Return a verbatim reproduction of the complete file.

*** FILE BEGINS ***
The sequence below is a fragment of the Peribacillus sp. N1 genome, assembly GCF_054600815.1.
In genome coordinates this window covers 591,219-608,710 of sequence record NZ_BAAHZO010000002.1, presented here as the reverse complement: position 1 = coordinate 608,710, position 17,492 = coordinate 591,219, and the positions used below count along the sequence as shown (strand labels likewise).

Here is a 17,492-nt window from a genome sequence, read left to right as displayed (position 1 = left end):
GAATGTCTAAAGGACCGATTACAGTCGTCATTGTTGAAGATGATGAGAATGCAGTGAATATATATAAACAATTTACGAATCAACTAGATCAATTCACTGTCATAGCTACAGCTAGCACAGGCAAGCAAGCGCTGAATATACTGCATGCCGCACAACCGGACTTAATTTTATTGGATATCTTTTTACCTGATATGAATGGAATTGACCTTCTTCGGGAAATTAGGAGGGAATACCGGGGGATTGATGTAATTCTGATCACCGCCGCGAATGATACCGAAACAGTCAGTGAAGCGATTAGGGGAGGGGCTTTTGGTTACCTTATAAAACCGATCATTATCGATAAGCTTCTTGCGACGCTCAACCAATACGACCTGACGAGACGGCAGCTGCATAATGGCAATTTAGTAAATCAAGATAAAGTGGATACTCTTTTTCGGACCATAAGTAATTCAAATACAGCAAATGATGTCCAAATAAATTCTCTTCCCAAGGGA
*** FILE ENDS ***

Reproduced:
The sequence below is a fragment of the Peribacillus sp. N1 genome, assembly GCF_054600815.1.
In genome coordinates this window covers 591,219-608,710 of sequence record NZ_BAAHZO010000002.1, presented here as the reverse complement: position 1 = coordinate 608,710, position 17,492 = coordinate 591,219, and the positions used below count along the sequence as shown (strand labels likewise).

Here is a 17,492-nt window from a genome sequence, read left to right as displayed (position 1 = left end):
GAATGTCTAAAGGACCGATTACAGTCGTCATTGTTGAAGATGATGAGAATGCAGTGAATATATATAAACAATTTACGAATCAACTAGATCAATTCACTGTCATAGCTACAGCTAGCACAGGCAAGCAAGCGCTGAATATACTGCATGCCGCACAACCGGACTTAATTTTATTGGATATCTTTTTACCTGATATGAATGGAATTGACCTTCTTCGGGAAATTAGGAGGGAATACCGGGGGATTGATGTAATTCTGATCACCGCCGCGAATGATACCGAAACAGTCAGTGAAGCGATTAGGGGAGGGGCTTTTGGTTACCTTATAAAACCGATCATTATCGATAAGCTTCTTGCGACGCTCAACCAATACGACCTGACGAGACGGCAGCTGCATAATGGCAATTTAGTAAATCAAGATAAAGTGGATACTCTTTTTCGGACCATAAGTAATTCAAATACAGCAAATGATGTCCAAATAAATTCTCTTCCCAAGGGA